Metrô bus Cobal do Humaitá
Helmed by chef Marcos Espinoza, the man behind Brasília's celebrated Taypá Sabores Del Perú restaurant, the eight-strong Peruvian team in the kitchen at Botafogo's latest opening, Lima, makes for a certified slice of authentic Andean eating. In keeping with the neighbourhood's hard-drinking habits, however, this is as much the place for a classic pisco sour as it is dinner, the name lit up in fluoro letters outside and playing on the fact that the tangy national drink is fast becoming the 'new' caipirinha, occupying a space at the bar somewhere between the Brazilian staple and the good old margarita.
Among the best, the Lima Drink adds Peru's famous purple corn, packed with antioxidants (at least when it's not served with punchy pisco), along with ginger and lime for a satisying array of flavours that goes well with the simplicity of the house ceviche. Equally good together, the classic pisco sour is a sharply refreshing foil to the Camarones en su Rio (pictured) - crispy, quinoa-battered shrimp with rich, refried black-bean sauce.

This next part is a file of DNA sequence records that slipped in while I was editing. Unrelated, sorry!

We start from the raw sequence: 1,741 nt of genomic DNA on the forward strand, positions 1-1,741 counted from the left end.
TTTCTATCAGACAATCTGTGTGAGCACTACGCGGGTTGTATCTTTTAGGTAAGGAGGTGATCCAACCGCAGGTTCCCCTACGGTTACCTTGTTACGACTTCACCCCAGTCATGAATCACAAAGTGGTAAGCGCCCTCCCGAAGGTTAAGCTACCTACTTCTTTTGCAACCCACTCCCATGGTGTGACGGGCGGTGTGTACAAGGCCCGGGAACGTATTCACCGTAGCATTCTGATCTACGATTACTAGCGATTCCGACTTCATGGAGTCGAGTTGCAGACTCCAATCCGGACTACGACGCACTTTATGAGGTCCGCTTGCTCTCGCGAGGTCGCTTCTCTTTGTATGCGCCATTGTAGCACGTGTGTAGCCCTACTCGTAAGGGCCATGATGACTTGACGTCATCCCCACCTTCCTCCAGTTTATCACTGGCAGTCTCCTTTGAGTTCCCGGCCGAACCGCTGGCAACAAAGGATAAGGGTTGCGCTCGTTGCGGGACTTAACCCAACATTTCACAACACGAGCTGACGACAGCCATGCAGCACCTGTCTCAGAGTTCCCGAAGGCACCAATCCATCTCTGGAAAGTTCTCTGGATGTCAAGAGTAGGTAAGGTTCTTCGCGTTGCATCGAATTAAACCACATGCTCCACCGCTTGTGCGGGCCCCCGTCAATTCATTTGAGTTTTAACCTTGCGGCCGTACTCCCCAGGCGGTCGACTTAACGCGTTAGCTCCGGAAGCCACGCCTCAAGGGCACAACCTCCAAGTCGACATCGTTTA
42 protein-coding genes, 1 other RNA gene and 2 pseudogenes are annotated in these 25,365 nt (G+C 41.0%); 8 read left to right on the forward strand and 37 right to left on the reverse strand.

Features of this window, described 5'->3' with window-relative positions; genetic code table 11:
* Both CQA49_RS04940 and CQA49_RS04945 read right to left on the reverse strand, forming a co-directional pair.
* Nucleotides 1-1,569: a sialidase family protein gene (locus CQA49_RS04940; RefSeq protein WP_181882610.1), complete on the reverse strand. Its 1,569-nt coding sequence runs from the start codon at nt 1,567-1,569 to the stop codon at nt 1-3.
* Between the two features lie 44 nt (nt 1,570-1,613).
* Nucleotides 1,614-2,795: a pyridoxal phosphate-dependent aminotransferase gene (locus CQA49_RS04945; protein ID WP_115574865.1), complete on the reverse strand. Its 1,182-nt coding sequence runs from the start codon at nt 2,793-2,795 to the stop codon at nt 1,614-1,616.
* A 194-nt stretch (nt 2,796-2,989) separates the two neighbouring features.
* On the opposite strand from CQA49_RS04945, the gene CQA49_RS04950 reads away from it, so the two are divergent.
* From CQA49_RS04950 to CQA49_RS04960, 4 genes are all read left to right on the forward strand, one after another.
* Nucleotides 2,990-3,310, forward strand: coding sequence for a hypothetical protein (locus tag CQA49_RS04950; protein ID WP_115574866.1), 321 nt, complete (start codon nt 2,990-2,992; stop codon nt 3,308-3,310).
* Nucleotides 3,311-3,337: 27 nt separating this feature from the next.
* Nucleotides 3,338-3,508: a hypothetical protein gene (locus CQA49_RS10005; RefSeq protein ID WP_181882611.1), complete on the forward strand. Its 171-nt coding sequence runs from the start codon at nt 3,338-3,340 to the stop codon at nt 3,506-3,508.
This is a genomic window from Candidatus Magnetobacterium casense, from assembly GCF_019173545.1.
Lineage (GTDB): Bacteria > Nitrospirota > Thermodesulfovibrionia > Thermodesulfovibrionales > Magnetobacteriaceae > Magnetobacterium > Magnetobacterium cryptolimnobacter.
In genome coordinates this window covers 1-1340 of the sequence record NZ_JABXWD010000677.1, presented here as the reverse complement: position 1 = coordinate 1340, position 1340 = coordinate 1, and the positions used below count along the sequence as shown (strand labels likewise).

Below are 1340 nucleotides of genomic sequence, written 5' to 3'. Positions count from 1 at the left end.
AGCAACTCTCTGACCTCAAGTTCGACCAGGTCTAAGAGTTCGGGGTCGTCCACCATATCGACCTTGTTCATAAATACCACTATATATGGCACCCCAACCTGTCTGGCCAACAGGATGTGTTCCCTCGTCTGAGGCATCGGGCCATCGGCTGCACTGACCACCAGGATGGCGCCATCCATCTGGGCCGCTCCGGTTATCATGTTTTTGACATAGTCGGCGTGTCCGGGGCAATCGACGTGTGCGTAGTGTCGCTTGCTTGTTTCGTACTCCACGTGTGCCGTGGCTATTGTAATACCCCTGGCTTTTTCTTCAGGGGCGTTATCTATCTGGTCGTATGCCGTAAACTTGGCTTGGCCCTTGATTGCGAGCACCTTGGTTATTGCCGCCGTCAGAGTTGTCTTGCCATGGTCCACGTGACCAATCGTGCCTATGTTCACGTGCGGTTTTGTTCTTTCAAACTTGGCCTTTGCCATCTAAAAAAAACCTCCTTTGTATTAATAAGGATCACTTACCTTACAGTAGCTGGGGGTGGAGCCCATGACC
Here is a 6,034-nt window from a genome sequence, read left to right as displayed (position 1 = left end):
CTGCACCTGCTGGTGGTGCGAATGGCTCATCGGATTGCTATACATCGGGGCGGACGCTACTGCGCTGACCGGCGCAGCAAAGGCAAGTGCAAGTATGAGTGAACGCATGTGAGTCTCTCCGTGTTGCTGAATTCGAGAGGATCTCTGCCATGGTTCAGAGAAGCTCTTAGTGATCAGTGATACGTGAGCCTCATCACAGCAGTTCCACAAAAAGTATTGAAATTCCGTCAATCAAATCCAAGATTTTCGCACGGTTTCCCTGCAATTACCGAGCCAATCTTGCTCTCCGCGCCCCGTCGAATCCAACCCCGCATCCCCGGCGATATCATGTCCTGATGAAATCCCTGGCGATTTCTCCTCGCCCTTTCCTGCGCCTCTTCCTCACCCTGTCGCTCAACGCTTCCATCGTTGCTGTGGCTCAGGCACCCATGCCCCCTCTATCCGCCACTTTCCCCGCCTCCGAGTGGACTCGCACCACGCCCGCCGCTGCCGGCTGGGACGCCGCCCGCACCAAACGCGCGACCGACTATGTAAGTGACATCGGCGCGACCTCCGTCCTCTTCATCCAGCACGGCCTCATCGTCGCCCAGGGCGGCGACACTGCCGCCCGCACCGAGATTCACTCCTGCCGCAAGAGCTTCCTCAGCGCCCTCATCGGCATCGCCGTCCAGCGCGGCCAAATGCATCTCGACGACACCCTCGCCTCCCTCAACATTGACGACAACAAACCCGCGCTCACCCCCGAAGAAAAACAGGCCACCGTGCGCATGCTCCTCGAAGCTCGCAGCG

Ceviche is, of course, the other house speciality, and the Atum Criollo version (R$38.90) takes the prize with fresh slices of tuna served in an exquisite tiger's milk marinade of passion fruit, yellow pepper, oyster sauce, ginger and cucumber. A second tuna dish, Atum al Ataque (R$33.60), adds slices of smoked mango, wasabi mayonnaise and sun-dried tomato to the mix, but equally enticing lighter bites feature tender, chargrilled octopus (Causa La Oliva) and olive oil-cured salmon with garlic, ginger and mint (Salmon Salmônico).
Finishing on a high note, the pastry chef Júlio João Castilho, a graduate of the Cordon Bleu school of Peru, is the man behind the Algarrobina, a teeth-meltingly sweet dessert combining the creamy syrup of the black carob tree with pisco, caramel sauce and cinnamon ice-cream (R$19).